Topic:   GOVERNMENT ORDERS
Subtopic:   ST. LAWRENCE PORTS OPERATIONS BILL MEASURE TO PROVIDE FOR RESUMPTION OF LONGSHORING AND RELATED OPERATIONS
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?

An hon. Member:

Sit down.

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Subtopic:   ST. LAWRENCE PORTS OPERATIONS BILL MEASURE TO PROVIDE FOR RESUMPTION OF LONGSHORING AND RELATED OPERATIONS
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PC

Marcel Joseph Aimé Lambert

Progressive Conservative

Mr. Lambert (Edmonton West):

The individuals over there who sit like crows on a fence and shout "Sit down" should make a contribution other than sitting in their place. But they do not. All they do is delay this matter further, because we will have our say.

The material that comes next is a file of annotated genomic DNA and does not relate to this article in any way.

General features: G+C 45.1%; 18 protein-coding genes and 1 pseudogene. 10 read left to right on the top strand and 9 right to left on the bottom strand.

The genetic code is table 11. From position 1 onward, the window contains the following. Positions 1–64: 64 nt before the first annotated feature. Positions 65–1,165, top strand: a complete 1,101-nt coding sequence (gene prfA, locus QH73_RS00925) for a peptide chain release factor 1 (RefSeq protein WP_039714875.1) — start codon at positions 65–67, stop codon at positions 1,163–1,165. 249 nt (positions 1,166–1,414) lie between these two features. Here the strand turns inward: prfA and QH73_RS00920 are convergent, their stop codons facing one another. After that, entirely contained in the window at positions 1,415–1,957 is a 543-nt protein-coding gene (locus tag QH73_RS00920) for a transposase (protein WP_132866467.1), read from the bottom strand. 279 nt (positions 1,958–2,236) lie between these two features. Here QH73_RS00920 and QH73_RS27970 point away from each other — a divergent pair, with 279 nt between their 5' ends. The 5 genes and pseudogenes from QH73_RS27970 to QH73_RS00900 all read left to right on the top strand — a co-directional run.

As I said, the biggest difficulty that faces the country insofar as labour relations are concerned is that there is nothing here that permits the government to act when the greater public interest is being pushed aside or suppressed. We had the example of Parliament sitting right up to the eve of Christmas because of the strike of airline mechanics. The same sort of thing occurred when electronics workers in the public service were holding to ransom the greater public interest.

July 6, 1972

Some people ask, "Are you going to impose compulsory arbitration?" What is this but compulsory arbitration? This is forcing people back to work. Parliament, after it is pushed and prodded, takes action far too late. Millions of dollars are lost to the dockers and to their employers and the economic future of the port of Montreal is placed in great jeopardy.